Wire Specification Guidelines The wire should meet the following specifications.
· Stranded · Unshielded (except when two separate data loops share the same conduit). Note: ZONEX 1 and ZONEX 2 are separate data loops, and each is separate from data loops that support command centers, printer modules, etc.
Three loops connected to the same D8125 POPEX module are not separate data loops.] ·
Twisted (6 twist per foot) ·
Mid Capacitance (30 to 40 Pico-farad per 1,000 feet) ·
1 ohm per 1000 feet ·
16 to 22 AWG (18 AWG recommended) ·
PL (Power Limited wiring for burglary) ·
FPL (Fire Power Limited for fire)
Wire Type Summary Typical installations of digital data use mid-capacitance wire. ·
Burglary applications: Mid capacitance, low resistance, unshielded twisted pair stranded wiring is used. ·
Fire applications: Mid capacitance, low resistance, unshielded, twisted solid wiring has been required. Beginning in August of 1998, NFPA-72 now sanctions the use of stranded wire on fire system data loops. However, ultimate approval still rests with the local fire AHJ. ·
Low capacitance wire is recommended for excessively long wire runs.
Calculating Capacitance Formula The formula for calculating capacitance is: One Micro-Farad = .000001 [one-millionth of one] farads of capacitance. One Pico-farad = .000000000001 [one-trillionth] farads of capacitance. Example: A single 1,000 foot data loop was run with wire rated at 20 Pico per foot: Add up the totals for all system data loop pairs to determine total system capacitance. Capacitance Graph (Read as if these were golf scores; lower number is better.) Shorts to Conduit Other wires in the same conduit (any extra inductor) will absorb energy and increase capacitance. (Feet of wire x capacitance [Pico per foot]) x .000001 [one micro-farad] = Total in micro-farads 1,000 feet x 20 Pico per foot = equals 20,000 Pico-feet, 20,000 x .000001 (one Micro-farad) = .02 micro-farads [mF] for the single wire pair. Low Capacitance 20 pf per foot Shielded 12 pf per foot Unshielded Mid Capacitance 30 pf per foot 20 pf per foot.
NOTE: Avoid wire nuts or wire crimps. These are not recommended for Digital Data Circuitry as they may create an "Antenna" effect.
Other Things to Consider · If shielded wire must be used, connect one end of the drain wire to the panel’s Earth Ground Terminal [not to a common] only. Tape the drain wire at all other points (POPIT’s, J-boxes) to keep it from touching water or metal, as two ground references on the same drain wire effectively create a ground loop antenna, which attracts RFI (noise) that can and will corrupt the Point Bus data.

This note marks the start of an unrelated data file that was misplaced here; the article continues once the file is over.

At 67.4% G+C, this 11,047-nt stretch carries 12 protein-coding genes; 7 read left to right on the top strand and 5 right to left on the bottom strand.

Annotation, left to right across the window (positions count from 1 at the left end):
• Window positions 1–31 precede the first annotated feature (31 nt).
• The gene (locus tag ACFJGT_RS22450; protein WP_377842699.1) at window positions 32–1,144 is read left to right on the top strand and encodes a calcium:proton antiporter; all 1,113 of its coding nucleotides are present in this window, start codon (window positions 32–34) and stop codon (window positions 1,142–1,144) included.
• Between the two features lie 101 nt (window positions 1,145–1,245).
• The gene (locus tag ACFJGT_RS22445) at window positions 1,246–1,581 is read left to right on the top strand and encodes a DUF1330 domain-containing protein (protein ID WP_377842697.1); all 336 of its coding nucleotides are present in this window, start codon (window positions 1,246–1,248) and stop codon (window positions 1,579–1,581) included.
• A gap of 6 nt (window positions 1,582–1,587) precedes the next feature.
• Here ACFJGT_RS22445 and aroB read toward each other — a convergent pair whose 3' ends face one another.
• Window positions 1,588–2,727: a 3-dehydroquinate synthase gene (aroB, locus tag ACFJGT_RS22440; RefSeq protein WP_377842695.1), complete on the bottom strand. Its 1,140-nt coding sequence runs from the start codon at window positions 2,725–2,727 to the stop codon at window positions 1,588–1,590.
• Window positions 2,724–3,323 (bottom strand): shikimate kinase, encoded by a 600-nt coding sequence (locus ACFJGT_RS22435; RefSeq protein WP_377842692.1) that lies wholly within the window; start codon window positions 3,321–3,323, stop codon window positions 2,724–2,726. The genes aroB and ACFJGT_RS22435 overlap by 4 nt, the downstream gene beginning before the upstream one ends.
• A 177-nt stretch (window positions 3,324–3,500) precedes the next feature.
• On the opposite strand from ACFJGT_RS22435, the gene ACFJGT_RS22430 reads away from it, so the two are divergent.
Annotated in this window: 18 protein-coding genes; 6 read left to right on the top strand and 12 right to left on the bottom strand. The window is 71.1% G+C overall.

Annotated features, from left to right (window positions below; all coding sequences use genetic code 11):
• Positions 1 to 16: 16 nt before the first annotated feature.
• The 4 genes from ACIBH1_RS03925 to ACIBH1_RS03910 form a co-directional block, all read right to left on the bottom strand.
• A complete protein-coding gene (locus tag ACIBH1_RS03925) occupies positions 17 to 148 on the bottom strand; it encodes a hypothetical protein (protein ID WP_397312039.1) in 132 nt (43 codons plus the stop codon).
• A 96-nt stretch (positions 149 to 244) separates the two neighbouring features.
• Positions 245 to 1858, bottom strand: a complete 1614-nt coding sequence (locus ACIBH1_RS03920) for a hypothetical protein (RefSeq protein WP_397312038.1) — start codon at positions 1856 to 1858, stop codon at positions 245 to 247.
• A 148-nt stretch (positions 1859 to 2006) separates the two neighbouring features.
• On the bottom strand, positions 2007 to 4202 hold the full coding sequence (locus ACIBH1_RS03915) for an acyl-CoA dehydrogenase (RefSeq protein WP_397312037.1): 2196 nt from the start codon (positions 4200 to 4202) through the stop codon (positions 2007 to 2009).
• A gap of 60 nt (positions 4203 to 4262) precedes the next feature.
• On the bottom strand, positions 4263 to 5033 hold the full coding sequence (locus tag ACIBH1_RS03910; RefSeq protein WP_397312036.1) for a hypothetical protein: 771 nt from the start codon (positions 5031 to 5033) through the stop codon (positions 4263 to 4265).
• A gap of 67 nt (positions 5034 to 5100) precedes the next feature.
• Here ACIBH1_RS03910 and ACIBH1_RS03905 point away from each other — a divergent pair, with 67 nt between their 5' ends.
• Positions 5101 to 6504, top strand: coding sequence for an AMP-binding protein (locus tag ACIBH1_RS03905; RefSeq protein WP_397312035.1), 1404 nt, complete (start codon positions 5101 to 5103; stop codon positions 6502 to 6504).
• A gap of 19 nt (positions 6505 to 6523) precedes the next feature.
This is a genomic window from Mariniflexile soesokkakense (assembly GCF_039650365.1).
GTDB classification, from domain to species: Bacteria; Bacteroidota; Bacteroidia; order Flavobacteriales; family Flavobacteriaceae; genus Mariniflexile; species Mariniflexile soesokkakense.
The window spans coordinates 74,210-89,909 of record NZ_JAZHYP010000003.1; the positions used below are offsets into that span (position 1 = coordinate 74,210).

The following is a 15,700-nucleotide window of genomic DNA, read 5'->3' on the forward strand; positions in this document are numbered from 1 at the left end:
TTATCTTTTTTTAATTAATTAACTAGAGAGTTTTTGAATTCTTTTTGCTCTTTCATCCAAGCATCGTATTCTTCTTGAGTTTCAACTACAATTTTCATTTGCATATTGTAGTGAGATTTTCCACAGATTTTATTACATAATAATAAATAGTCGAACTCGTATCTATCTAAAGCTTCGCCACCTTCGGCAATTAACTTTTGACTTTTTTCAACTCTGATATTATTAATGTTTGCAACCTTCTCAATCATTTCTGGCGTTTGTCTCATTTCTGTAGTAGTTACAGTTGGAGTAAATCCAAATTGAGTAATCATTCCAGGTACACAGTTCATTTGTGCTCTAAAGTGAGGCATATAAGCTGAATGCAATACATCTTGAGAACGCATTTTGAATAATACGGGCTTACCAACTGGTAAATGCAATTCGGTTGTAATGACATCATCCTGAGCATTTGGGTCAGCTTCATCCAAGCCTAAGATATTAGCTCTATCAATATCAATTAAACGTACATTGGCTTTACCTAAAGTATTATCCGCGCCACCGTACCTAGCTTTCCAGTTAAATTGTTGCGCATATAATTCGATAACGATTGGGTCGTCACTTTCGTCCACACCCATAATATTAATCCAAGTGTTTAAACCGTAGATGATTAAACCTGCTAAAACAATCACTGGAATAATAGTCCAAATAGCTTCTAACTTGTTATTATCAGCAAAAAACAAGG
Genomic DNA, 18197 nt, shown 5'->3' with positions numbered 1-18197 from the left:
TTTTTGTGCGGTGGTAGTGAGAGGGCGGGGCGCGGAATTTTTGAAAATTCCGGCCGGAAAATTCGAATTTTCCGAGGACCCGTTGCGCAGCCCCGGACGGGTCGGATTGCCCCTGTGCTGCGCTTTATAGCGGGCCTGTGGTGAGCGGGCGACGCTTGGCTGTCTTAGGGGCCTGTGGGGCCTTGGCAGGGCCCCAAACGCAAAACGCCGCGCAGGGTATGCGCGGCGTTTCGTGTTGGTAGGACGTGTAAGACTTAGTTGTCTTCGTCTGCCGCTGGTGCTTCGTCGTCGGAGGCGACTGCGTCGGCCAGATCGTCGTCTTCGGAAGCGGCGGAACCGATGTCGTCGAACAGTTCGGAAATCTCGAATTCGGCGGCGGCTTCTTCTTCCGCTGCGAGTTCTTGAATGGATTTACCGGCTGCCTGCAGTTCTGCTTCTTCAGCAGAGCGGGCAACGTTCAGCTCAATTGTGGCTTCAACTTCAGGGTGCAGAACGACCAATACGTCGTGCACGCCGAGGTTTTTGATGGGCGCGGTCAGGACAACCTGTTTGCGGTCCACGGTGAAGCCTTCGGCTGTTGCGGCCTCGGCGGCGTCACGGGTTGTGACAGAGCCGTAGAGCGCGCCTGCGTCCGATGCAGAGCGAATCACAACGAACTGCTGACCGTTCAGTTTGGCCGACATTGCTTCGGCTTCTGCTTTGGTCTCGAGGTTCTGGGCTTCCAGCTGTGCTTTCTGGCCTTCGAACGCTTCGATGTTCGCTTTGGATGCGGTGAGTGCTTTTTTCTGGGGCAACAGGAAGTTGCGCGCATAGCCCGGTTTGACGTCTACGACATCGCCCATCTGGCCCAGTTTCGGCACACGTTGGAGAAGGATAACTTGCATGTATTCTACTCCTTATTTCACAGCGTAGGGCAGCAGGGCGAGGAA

Documentation identifying the location of all POPITS on each data loop can save hours of troubleshooting time. If that isn’t possible, at least try to identify and document the last point number (located the longest data distance from the POPEX module) on each pair. ·
Always mark the wires, and use colors consistent with NEC-70 and the application for that wire. Exterior Insulation Jackets or Twisted Pairs · Grey/Brown/White/Beige: Burglary ·
Red/Clear Plenum: Fire Conductor Insulation · Red Conductor: Positive (+) Voltage Power · Black Conductor: Negative (-) Voltage Common ·
Yellow: Data Out (Zonex Out) from the Panel ·
Green: Data In (Zonex In) to the Panel Conductors ·
Copper: Positive (+) · Silver: Negative (-) Use an audio amplifier to determine noisy hot spots before mounting the panel enclosure and running data wire. Do not use existing wiring unless you have verified its integrity with the Wire Validation Worksheet.
Very hot D8125 ceramic resistors and/or ‘runaway missing’ indications mean that there are sustained shorts on the loop/restore reports from the panel. Shorts need to be checked from point to point. Disconnect the point midway on the loop, then measure resistance in both directions; continue this process on the portion of the data loop on which resistance is noted, until the lowest resistance reading leads you to the short. Ensure that two loops running parallel do not have continuity between them by disconnecting both loops and checking for resistance between the two.
Use the following to confirm the maximum data loop distance, based on wire gauge (assumes maximum number of POPITS for the panel that is connected).
22 awg 1800 ft
20 awg 2890 ft
18 awg 4600 ft
16 awg 7320 ft
14 awg 11650